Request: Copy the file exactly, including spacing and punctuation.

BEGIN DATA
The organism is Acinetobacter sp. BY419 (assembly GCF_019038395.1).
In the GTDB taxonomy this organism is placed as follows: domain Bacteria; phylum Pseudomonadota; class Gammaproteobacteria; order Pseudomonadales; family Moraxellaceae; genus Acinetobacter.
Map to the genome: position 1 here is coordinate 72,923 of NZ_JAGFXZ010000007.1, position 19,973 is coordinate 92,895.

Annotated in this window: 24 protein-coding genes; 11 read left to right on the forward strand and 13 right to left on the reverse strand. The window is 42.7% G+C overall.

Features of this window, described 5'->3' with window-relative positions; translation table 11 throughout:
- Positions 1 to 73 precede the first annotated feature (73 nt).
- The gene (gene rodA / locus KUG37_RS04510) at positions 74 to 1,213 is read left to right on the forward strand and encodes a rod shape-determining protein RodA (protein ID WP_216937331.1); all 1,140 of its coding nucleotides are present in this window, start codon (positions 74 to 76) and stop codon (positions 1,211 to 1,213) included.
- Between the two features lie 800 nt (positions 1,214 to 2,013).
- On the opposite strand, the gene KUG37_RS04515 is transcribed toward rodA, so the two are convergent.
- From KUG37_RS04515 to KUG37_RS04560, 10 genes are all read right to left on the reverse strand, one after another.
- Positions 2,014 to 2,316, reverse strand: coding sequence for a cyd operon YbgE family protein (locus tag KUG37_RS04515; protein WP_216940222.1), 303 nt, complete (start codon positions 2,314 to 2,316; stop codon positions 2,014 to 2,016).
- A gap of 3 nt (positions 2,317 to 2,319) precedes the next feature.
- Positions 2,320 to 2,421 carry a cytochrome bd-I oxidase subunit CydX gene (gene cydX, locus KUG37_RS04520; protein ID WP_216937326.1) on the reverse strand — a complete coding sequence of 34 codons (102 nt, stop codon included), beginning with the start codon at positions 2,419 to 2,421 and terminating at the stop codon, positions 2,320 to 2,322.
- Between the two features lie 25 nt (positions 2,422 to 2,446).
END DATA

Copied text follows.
The organism is Acinetobacter sp. BY419 (assembly GCF_019038395.1).
In the GTDB taxonomy this organism is placed as follows: domain Bacteria; phylum Pseudomonadota; class Gammaproteobacteria; order Pseudomonadales; family Moraxellaceae; genus Acinetobacter.
Map to the genome: position 1 here is coordinate 72,923 of NZ_JAGFXZ010000007.1, position 19,973 is coordinate 92,895.

Annotated in this window: 24 protein-coding genes; 11 read left to right on the forward strand and 13 right to left on the reverse strand. The window is 42.7% G+C overall.

Features of this window, described 5'->3' with window-relative positions; translation table 11 throughout:
- Positions 1 to 73 precede the first annotated feature (73 nt).
- The gene (gene rodA / locus KUG37_RS04510) at positions 74 to 1,213 is read left to right on the forward strand and encodes a rod shape-determining protein RodA (protein ID WP_216937331.1); all 1,140 of its coding nucleotides are present in this window, start codon (positions 74 to 76) and stop codon (positions 1,211 to 1,213) included.
- Between the two features lie 800 nt (positions 1,214 to 2,013).
- On the opposite strand, the gene KUG37_RS04515 is transcribed toward rodA, so the two are convergent.
- From KUG37_RS04515 to KUG37_RS04560, 10 genes are all read right to left on the reverse strand, one after another.
- Positions 2,014 to 2,316, reverse strand: coding sequence for a cyd operon YbgE family protein (locus tag KUG37_RS04515; protein WP_216940222.1), 303 nt, complete (start codon positions 2,314 to 2,316; stop codon positions 2,014 to 2,016).
- A gap of 3 nt (positions 2,317 to 2,319) precedes the next feature.
- Positions 2,320 to 2,421 carry a cytochrome bd-I oxidase subunit CydX gene (gene cydX, locus KUG37_RS04520; protein ID WP_216937326.1) on the reverse strand — a complete coding sequence of 34 codons (102 nt, stop codon included), beginning with the start codon at positions 2,419 to 2,421 and terminating at the stop codon, positions 2,320 to 2,322.
- Between the two features lie 25 nt (positions 2,422 to 2,446).